Saturday, March 17, 2012

Cleaning up........

It's almost end of March, and still, I'm reminding students proper clean-up techniques.  Who am I kidding, they're kids, of course they still needs reminders.


P.S. Do you use these palettes too?  I'm not a fan b/c they're hard to clean, but I also hate using disposable stuff like small condiment cups, wax paper palettes, etc.  Tried pill boxes once, but I bought the circular kind which were impossible to clean.  Saw them at the $1 store so I couldn't resist, I bought 8 of them:(

What's your FAVORITE paint palette for 20+ kids?

15 comments:

Nena said...

I used the same palettes this year, for the first time. I always used disposable palettes and figured I'd try something new this year. I didn't worry much about clean up, since they are the ones using them. If it they were dirty they had to wash one for themselves. At the end of the painting section I offered community service hours to have them cleaned.

carleenjean said...

I like Styrofoam printing trays (meat trays) for paint trays, they clean pretty easy, and I can reuse them several times before I finally have to throw them away.

Phyl said...

I use a number of different things, depending on the lesson. I have someone who eats a diet TV dinner every day, and brings me the empty dishes. They are wonderful paint palettes - we use them for color mixing and for paint for stamping, and more, and they are easy to wash and after a while I toss them and replace.

I do sometimes use disposable condiment cups. Maybe not the best ecologically but the best in terms of time and practicality.

I also have some of the palettes you showed, and I use them with my 6th graders only, mostly with acrylic paints. We use a school brand acrylic and have discovered that, if you leave them to dry after using, the paint can be PEELED OUT and no washing is needed! The kids fight for the chance to peel them!

Nancie Kay said...

I use small 1-2 oz plastic cups. I fill them about half full of tempera and store in shallow plastic trays that are stored in plastic grocery bags between class periods. I refill as needed and teach the kids how to keep colors separate. read more about my method here:http://handsheadnheart.blogspot.com/2011/01/simplify-tempera-paint.html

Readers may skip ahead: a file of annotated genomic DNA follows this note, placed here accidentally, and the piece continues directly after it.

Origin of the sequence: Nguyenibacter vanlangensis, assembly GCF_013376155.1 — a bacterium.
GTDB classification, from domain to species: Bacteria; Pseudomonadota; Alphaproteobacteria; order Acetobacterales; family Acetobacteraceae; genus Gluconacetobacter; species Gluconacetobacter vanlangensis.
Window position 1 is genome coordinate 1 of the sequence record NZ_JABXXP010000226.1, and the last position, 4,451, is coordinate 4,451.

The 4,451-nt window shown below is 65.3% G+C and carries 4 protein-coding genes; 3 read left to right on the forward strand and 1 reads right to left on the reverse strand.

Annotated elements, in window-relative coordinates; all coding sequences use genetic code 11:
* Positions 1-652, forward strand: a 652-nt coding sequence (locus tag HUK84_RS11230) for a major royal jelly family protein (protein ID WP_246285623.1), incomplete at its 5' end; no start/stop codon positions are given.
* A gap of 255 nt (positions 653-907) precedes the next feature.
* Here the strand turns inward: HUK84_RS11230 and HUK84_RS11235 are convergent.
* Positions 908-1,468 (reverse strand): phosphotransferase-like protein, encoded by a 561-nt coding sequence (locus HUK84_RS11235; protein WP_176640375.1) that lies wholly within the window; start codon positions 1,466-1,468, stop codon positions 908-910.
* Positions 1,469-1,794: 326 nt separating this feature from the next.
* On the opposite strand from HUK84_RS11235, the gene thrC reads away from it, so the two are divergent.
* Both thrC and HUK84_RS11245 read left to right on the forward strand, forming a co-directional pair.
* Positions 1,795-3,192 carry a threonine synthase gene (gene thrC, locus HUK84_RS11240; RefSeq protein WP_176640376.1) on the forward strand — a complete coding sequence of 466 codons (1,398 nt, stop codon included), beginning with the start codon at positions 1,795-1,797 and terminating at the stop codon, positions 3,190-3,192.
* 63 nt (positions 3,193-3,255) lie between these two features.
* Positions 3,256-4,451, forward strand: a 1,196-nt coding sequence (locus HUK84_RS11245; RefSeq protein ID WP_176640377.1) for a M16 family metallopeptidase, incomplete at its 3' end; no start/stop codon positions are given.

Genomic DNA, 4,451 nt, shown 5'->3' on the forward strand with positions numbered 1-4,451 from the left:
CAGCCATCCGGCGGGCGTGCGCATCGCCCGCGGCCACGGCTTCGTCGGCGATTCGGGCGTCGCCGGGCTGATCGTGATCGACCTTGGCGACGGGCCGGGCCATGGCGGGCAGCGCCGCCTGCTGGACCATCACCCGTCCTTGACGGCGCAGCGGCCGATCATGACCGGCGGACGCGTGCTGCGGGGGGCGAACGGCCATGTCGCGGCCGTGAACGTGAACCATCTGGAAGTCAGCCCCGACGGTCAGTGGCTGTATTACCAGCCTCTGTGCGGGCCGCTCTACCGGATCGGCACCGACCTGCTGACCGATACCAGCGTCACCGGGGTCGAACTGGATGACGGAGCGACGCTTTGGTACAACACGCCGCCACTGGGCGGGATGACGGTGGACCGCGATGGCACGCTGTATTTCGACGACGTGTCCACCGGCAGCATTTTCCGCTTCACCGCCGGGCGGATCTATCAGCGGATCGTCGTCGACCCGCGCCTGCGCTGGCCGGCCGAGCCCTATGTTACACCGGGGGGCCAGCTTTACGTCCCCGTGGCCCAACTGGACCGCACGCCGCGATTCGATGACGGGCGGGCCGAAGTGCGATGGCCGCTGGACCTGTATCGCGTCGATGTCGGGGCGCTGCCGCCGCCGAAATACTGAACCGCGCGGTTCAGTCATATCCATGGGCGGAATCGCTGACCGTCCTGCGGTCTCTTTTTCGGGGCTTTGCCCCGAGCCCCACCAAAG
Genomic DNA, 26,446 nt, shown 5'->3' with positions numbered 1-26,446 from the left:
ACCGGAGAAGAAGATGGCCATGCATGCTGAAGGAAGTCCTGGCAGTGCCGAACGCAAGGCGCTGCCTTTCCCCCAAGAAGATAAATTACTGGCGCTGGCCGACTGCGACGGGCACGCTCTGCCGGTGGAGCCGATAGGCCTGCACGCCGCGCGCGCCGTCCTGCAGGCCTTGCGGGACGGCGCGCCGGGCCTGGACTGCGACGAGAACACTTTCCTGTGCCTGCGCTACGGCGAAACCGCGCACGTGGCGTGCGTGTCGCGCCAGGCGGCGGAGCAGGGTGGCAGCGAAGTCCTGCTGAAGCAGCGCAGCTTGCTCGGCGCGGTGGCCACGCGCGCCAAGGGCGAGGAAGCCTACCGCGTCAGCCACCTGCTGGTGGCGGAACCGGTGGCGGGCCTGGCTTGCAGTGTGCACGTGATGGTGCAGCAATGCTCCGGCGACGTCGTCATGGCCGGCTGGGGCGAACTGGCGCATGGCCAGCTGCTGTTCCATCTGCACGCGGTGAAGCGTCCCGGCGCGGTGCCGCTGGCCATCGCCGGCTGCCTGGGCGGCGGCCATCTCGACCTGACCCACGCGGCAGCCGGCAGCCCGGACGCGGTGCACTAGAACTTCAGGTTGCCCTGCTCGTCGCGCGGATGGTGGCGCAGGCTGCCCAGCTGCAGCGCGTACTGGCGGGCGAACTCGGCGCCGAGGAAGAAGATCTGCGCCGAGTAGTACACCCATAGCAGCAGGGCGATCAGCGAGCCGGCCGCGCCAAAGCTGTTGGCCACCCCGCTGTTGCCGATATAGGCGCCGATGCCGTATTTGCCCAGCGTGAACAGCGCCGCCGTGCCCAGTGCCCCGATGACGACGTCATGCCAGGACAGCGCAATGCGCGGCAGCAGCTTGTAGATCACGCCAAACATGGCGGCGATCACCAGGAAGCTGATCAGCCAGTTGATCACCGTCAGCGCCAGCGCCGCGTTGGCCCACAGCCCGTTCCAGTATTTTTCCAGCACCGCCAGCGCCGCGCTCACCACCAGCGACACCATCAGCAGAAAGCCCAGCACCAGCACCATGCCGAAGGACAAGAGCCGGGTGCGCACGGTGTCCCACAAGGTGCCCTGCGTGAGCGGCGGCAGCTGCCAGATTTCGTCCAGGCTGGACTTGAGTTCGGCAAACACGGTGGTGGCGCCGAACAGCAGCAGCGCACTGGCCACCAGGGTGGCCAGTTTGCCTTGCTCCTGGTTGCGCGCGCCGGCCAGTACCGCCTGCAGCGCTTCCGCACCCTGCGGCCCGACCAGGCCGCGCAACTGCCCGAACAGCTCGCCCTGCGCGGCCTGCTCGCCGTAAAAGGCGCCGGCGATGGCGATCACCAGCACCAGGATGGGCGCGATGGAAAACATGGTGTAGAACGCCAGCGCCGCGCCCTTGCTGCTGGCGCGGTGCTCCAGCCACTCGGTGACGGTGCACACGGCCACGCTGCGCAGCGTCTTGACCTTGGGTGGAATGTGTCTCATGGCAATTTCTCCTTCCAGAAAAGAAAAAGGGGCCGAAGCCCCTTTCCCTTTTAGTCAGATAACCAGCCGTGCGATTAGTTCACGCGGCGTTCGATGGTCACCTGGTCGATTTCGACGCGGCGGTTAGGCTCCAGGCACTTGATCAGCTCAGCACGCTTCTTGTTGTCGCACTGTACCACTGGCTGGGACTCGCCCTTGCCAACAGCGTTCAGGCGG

My students usually mix colors on their work, or on foam desert plates that can be wiped off after class.
I have a stack of palettes like those pictured but hated spending so much time cleaning them so they're gathering dust in a drawer somewhere...

Pat said...

I'm switching from styrofoam plates to muffin tins with those waxed paper Stancups to line them with. Easy cleanup!

Ms. Scott said...

Muffin tins work pretty well for whole-table paint trays. You can find them at dollar shops for a buck most of the time. The only problem is that there's always that one kid at the table who doesn't clean their brush before using a new color, and then the rest of the table is mad!

Shawsha (The Art Teacher Lady)

ArtMuse said...

Lol, when I read the part about the 'one kid who doesn't clean his brush' I laughed, that's so true! When painting I use large take-out container lids lined with leftover laminate plastic paper. The secretary in the office gives me the ends of the rolls when she can't use them for the laminating machine. Its similar to wax paper but I get it for free!

ArtMuse said...

I laughed when I read the comment about the 'one kid who doesn't wash their brush', that's so true! I use take-out container lids, the large plastic ones are good for whole tables and the smaller ones are good for partner palettes. I get the ends of the laminating rolls from the office so I just cover the lids with the laminating plastic and viola no mess! It's the same idea as using wax paper but its free.

Ashley said...

I've been using old magazines, and catalogs that constantly come into school. I just peel the top sheet or two off and reuse the magazine again and again until it's done. Best solution to my paint problem I have found yet! Hate cleaning the plastic trays.

Miss said...

Having only one sink and sometimes classes of 30 students, I've resorted to using what I call 'paper palettes'. The same idea as what Ashley mentioned in the previous comment. I save all the flyers/junk mail from my apartment building. They're thick and the paper is shiny and smooth so easy for mixing colours. They get thrown out at the end of class. It works well for me.

Tisha Smith said...

Love all your comments. Never thought of using the extra laminator film.....brilliant! The laminator is EVEN stored in my room, so film that's been cut away is easy for me to get. (Some of it's really big pieces too. Yay, for reusing.)
Ha, we ALL know that one kid or more than one in every class who keeps us on our toes and "forgets" to clean their brush before dipping in another color paint.

Anne Farrell said...

I like icecream container lids best.(The plastic kind we have here - not sure about in the U.S) They're easy to clean. I get kids to use old paintbrushes to clean palettes with - much easier.

Painting With Brains said...

I use these at the high school level. I agree, they're tough to get clean. And Phyl is right- if you let them dry a day or two, you can peel out the paint, which the kids are all-to-happy to help with. We also keep a soaking bucket to soften up the paint if it's dried on too long. I offer extra credit points to kids who are finished early with their work to try and scrub them. "Clean enough to eat off of!" is my classroom mantra, although, it doesn't always work out that way.

Beth said...

i lucked upon a large stash of old melamine (sp) saucers at a thrift store. easy to clean and stack nicely for storage. I too dislike those white ones in your post. they get gross and stained and take a lot of scrubbing to get clean

Beth said...

melamine (plastic) saucers that i got at the thrift store a few years ago CHEAP! clean up is easy!